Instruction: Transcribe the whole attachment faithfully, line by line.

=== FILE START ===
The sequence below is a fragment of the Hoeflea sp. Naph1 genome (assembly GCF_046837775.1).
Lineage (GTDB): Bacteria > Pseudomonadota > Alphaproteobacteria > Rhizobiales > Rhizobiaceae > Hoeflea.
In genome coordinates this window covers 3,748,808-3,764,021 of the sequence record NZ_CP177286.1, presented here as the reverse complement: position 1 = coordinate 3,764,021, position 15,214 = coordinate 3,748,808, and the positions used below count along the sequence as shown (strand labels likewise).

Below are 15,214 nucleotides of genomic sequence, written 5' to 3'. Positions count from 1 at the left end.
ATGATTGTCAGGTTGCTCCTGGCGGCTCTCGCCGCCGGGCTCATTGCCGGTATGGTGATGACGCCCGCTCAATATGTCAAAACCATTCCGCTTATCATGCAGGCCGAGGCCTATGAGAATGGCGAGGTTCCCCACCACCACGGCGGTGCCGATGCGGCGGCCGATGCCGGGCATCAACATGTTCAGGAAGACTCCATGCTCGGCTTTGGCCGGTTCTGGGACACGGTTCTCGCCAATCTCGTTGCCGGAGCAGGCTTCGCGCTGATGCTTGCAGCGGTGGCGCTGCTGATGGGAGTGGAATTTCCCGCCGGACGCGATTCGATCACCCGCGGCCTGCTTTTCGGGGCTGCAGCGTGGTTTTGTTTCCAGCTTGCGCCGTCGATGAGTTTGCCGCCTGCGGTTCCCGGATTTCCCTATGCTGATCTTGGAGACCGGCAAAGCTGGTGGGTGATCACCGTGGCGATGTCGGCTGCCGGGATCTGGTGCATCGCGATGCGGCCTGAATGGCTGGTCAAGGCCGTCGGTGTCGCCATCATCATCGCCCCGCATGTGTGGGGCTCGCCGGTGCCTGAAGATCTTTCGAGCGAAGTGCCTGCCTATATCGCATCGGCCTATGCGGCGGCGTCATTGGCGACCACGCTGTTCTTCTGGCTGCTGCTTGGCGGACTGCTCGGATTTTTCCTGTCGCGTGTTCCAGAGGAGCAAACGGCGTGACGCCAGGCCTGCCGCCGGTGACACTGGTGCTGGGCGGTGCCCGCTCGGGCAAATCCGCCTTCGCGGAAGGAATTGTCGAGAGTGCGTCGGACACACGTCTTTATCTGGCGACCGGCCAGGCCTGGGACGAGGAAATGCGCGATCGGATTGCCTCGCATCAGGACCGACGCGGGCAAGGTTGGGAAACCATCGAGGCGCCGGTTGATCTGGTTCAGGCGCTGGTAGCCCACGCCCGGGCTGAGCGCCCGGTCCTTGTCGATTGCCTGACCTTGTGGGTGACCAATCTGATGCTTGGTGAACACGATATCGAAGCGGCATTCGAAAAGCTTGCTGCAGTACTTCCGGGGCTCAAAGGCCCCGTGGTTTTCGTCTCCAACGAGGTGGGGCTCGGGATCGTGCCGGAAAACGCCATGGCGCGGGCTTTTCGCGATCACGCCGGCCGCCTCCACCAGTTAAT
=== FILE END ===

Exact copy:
The sequence below is a fragment of the Hoeflea sp. Naph1 genome (assembly GCF_046837775.1).
Lineage (GTDB): Bacteria > Pseudomonadota > Alphaproteobacteria > Rhizobiales > Rhizobiaceae > Hoeflea.
In genome coordinates this window covers 3,748,808-3,764,021 of the sequence record NZ_CP177286.1, presented here as the reverse complement: position 1 = coordinate 3,764,021, position 15,214 = coordinate 3,748,808, and the positions used below count along the sequence as shown (strand labels likewise).

Below are 15,214 nucleotides of genomic sequence, written 5' to 3'. Positions count from 1 at the left end.
ATGATTGTCAGGTTGCTCCTGGCGGCTCTCGCCGCCGGGCTCATTGCCGGTATGGTGATGACGCCCGCTCAATATGTCAAAACCATTCCGCTTATCATGCAGGCCGAGGCCTATGAGAATGGCGAGGTTCCCCACCACCACGGCGGTGCCGATGCGGCGGCCGATGCCGGGCATCAACATGTTCAGGAAGACTCCATGCTCGGCTTTGGCCGGTTCTGGGACACGGTTCTCGCCAATCTCGTTGCCGGAGCAGGCTTCGCGCTGATGCTTGCAGCGGTGGCGCTGCTGATGGGAGTGGAATTTCCCGCCGGACGCGATTCGATCACCCGCGGCCTGCTTTTCGGGGCTGCAGCGTGGTTTTGTTTCCAGCTTGCGCCGTCGATGAGTTTGCCGCCTGCGGTTCCCGGATTTCCCTATGCTGATCTTGGAGACCGGCAAAGCTGGTGGGTGATCACCGTGGCGATGTCGGCTGCCGGGATCTGGTGCATCGCGATGCGGCCTGAATGGCTGGTCAAGGCCGTCGGTGTCGCCATCATCATCGCCCCGCATGTGTGGGGCTCGCCGGTGCCTGAAGATCTTTCGAGCGAAGTGCCTGCCTATATCGCATCGGCCTATGCGGCGGCGTCATTGGCGACCACGCTGTTCTTCTGGCTGCTGCTTGGCGGACTGCTCGGATTTTTCCTGTCGCGTGTTCCAGAGGAGCAAACGGCGTGACGCCAGGCCTGCCGCCGGTGACACTGGTGCTGGGCGGTGCCCGCTCGGGCAAATCCGCCTTCGCGGAAGGAATTGTCGAGAGTGCGTCGGACACACGTCTTTATCTGGCGACCGGCCAGGCCTGGGACGAGGAAATGCGCGATCGGATTGCCTCGCATCAGGACCGACGCGGGCAAGGTTGGGAAACCATCGAGGCGCCGGTTGATCTGGTTCAGGCGCTGGTAGCCCACGCCCGGGCTGAGCGCCCGGTCCTTGTCGATTGCCTGACCTTGTGGGTGACCAATCTGATGCTTGGTGAACACGATATCGAAGCGGCATTCGAAAAGCTTGCTGCAGTACTTCCGGGGCTCAAAGGCCCCGTGGTTTTCGTCTCCAACGAGGTGGGGCTCGGGATCGTGCCGGAAAACGCCATGGCGCGGGCTTTTCGCGATCACGCCGGCCGCCTCCACCAGTTAAT